Your Final Meal?
Posted 14 December 2003 - 08:54 PM
Let's say you end up on death row. You never know. Could you plan out your final meal for us?
Posted 18 December 2003 - 11:58 PM
As I know from sad experience, one fantasizes the oddest meals when one has been deprived of favorite foods for several days in a row. The most recent such sad experience was in 1974.
Otherwise, I get to eat more or less what I want, at least if I apply myself to it. But no amount of application and elbow grease would get me the one feast I especially regret never having been invited to. This would be my last supper. A few years from now, I might even apply to join the guys on death row just to be able to have it. And if this seems extreme, I can assure that with the banquet I'm thinking of in prospect, I would certainly forgo any legal appeals from a death sentence, if I should do something to deserve one.
The meal was just one part of the marriage celebration in Florence, in 1661, of Marguérite-Louise, daughter of the Duke of Orléans, to one of the Medici kids. Though the entire party lasted for weeks, I'm thinking of the merenda (ordinarily an afternoon snack) given by Cardinal Carlo de Medici, a lover of hunting, beautiful books, and all the pleasures of the table.
First came 35 cold dishes, among which were hams cooked in wine and decorated with carved, gilded bay leaves; a Genoese pie filled with cooked and uncooked egg-yolks and candied sweetmeats, and decorated with pistachios; roasted capons and young chickens, laid out with sweetbreads, small stewed birds, and slices of salted pig’s cheeks boiled and fried golden. There were flat omelets spread with capers, pitted olives, marzipan paste, fennel seeds, pistachios, sugar, and cinnamon, all arranged in little piles, three layers each, and decorated with egg fritters; and sheets of pastry interleaved with slices of lean ham, hash of roast capon, roasted sweetbreads, grapes, candied citron, pistachios, and marzipan—all sliced crosswise to reveal a striking mosaic.
The death row caterers must not omit the jellied dishes such as guinea fowl split and decorated with pine nuts in the shape of flowers and covered with colored aspics; and pigeons roasted and then stewed in muscatel wine and lemon juice in the Catalan manner, with powdered spiced biscuits and pounded candied citron to thicken the sauce, and served cold. The garnish would be ten little rose-shaped tarts filled with five different sweet preserves—red and white quince, bitter cherry, green grape, and plum, all covered with marzipan paste (in the shape of the oak tree from the bride’s coat of arms) iced with sugar and flecked with gold.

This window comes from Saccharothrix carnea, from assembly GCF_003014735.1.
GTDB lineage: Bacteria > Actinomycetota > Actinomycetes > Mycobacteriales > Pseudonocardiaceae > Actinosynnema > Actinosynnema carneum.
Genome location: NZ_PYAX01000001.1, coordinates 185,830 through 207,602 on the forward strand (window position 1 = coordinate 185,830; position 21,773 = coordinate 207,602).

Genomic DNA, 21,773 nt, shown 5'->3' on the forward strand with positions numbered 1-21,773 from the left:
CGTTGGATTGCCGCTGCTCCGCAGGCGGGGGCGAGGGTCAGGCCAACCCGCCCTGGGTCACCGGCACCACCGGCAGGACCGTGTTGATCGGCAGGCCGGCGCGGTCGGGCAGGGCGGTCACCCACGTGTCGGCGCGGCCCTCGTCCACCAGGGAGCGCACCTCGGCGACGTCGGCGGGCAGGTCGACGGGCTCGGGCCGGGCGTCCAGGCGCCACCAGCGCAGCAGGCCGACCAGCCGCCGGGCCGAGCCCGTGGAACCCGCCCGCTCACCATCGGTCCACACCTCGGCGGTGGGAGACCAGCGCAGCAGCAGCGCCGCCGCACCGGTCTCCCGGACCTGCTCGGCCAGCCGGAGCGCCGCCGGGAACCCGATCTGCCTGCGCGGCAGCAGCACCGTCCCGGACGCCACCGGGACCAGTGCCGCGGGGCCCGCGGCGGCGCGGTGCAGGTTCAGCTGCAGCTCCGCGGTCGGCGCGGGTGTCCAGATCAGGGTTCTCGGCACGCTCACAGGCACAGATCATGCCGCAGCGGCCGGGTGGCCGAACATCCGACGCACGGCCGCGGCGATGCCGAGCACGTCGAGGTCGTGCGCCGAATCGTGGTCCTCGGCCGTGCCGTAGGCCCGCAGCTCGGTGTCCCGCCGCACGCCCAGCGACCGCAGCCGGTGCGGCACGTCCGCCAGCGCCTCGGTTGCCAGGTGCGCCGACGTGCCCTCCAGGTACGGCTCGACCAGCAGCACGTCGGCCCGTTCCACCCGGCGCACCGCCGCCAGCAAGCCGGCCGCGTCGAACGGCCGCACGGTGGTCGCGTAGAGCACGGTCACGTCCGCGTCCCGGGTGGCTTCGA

For dessert, the Cardinal offered fresh Tuscan cheeses; Pisa biscuits steeped in wine, arranged on a giant, iced platter, and covered with orange segments, split green almonds, tender sweet fennel, and diced, candied citron; Siena peach sweetmeats, sugar paste lilies, and a platter of Genoa sugar plums; marzipan eggs filled with favors for the ladies; small sugar baskets holding pistachio nougat also flecked with gold leaf; a plate of butter in the shape of a lion with a raised paw, another heraldic device of the bride’s family; ices of every description; and fruits half frozen in snow preserved from the winter months or served in cups carved out of ice with garlands of myrtle and flowers, or lodged in pyramids of ice.
This was just a part of the first of seven services at Cardinal Medici’s afternoon snack on June 10, 1661. It sure makes a fine starting point. It might even be sufficient for my last supper, or almost. I should mention that as I missed the original event, I have had to take most of the details from Elizabeth David’s Harvest of the Cold Months. I believe she attended.
The scourge of tobacco had been discovered in the New World at least a century before the Cardinal’s merienda. I imagine that the Old World was completely in love with tobacco by then, and that at least the men would have enjoyed a good smoke. I am surprised that the Cardinal's menu included no chocolate, which had been discovered, unknowingly, by Columbus on his fourth and last voyage, near the island of Guanaja, off Honduras, in the early 1500's. I believe that Cardinal Richelieu's brother, in France, drank chocolate for his headaches at least 40 years before the Medici wedding. I would have lots of chocolate at my last and final supper. Waiting on death row must be a real headache.
Posted 19 December 2003 - 01:46 PM
What happened in 1974? And what favourite foods were you deprived of? Did you binge after? Do they remain favourites?
What form would the chocolate take? Modern form or another feast from antiquity?